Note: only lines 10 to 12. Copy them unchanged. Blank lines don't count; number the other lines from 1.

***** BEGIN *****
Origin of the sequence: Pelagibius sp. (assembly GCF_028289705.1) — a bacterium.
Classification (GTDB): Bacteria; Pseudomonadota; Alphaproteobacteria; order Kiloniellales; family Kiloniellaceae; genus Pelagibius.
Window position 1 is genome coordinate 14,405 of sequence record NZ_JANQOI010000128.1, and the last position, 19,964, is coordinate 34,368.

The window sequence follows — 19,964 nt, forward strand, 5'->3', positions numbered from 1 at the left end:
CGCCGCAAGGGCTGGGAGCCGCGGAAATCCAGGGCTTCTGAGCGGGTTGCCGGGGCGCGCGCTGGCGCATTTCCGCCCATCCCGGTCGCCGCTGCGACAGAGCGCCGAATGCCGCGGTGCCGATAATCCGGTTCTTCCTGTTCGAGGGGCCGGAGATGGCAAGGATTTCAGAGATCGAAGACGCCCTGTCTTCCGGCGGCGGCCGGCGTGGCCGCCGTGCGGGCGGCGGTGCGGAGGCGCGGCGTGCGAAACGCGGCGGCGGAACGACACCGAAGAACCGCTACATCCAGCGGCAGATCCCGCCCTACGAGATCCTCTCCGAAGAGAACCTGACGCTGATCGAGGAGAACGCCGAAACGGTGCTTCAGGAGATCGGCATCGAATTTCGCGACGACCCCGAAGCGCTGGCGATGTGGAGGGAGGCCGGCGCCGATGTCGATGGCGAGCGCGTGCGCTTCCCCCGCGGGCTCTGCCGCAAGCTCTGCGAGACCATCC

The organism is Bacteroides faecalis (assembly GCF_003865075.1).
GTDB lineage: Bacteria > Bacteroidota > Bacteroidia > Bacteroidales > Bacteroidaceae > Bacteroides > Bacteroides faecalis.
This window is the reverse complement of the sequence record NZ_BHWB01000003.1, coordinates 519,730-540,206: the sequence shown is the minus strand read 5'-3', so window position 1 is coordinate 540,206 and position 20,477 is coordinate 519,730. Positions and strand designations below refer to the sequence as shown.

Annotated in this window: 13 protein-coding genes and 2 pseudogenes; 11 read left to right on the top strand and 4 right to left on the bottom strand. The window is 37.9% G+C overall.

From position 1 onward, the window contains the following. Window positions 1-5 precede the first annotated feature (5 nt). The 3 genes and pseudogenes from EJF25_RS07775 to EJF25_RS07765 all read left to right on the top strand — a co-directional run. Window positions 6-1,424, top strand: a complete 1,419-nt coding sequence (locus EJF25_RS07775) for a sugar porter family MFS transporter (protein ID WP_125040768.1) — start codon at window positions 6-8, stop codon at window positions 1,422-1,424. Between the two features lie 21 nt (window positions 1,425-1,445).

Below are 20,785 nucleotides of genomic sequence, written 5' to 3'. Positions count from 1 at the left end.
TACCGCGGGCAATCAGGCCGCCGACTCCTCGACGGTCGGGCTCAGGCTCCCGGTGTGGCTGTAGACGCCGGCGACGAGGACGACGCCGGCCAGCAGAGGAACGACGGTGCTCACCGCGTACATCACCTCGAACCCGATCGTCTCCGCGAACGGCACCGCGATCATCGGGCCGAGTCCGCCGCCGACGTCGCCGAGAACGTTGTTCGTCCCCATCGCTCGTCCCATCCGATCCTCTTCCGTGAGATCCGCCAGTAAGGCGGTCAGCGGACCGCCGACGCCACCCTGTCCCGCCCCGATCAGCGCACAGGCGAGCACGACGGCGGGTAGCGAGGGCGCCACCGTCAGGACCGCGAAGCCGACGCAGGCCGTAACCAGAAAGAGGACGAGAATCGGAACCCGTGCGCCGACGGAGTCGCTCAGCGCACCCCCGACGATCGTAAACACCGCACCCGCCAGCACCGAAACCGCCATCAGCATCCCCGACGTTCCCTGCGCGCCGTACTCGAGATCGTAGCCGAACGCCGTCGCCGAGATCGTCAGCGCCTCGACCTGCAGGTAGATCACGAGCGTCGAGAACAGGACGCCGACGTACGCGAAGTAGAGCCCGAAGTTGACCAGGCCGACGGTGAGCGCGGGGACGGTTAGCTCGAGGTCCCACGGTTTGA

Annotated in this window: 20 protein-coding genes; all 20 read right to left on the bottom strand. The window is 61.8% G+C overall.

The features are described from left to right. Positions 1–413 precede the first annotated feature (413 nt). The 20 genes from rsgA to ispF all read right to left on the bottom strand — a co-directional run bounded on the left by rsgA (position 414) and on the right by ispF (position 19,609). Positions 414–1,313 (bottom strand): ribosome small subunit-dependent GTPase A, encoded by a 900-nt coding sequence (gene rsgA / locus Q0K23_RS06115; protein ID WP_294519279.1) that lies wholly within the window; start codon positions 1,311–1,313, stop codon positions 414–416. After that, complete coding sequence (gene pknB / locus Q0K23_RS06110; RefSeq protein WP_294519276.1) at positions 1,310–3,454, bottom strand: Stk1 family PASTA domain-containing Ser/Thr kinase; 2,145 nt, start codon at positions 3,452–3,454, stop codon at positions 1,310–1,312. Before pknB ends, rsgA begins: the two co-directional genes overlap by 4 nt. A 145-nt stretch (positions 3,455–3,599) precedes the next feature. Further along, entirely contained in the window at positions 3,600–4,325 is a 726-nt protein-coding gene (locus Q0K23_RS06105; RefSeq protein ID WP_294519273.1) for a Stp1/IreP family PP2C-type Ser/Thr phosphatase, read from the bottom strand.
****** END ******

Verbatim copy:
From position 1 onward, the window contains the following. Window positions 1-5 precede the first annotated feature (5 nt). The 3 genes and pseudogenes from EJF25_RS07775 to EJF25_RS07765 all read left to right on the top strand — a co-directional run. Window positions 6-1,424, top strand: a complete 1,419-nt coding sequence (locus EJF25_RS07775) for a sugar porter family MFS transporter (protein ID WP_125040768.1) — start codon at window positions 6-8, stop codon at window positions 1,422-1,424. Between the two features lie 21 nt (window positions 1,425-1,445).

Below are 20,785 nucleotides of genomic sequence, written 5' to 3'. Positions count from 1 at the left end.
TACCGCGGGCAATCAGGCCGCCGACTCCTCGACGGTCGGGCTCAGGCTCCCGGTGTGGCTGTAGACGCCGGCGACGAGGACGACGCCGGCCAGCAGAGGAACGACGGTGCTCACCGCGTACATCACCTCGAACCCGATCGTCTCCGCGAACGGCACCGCGATCATCGGGCCGAGTCCGCCGCCGACGTCGCCGAGAACGTTGTTCGTCCCCATCGCTCGTCCCATCCGATCCTCTTCCGTGAGATCCGCCAGTAAGGCGGTCAGCGGACCGCCGACGCCACCCTGTCCCGCCCCGATCAGCGCACAGGCGAGCACGACGGCGGGTAGCGAGGGCGCCACCGTCAGGACCGCGAAGCCGACGCAGGCCGTAACCAGAAAGAGGACGAGAATCGGAACCCGTGCGCCGACGGAGTCGCTCAGCGCACCCCCGACGATCGTAAACACCGCACCCGCCAGCACCGAAACCGCCATCAGCATCCCCGACGTTCCCTGCGCGCCGTACTCGAGATCGTAGCCGAACGCCGTCGCCGAGATCGTCAGCGCCTCGACCTGCAGGTAGATCACGAGCGTCGAGAACAGGACGCCGACGTACGCGAAGTAGAGCCCGAAGTTGACCAGGCCGACGGTGAGCGCGGGGACGGTTAGCTCGAGGTCCCACGGTTTGA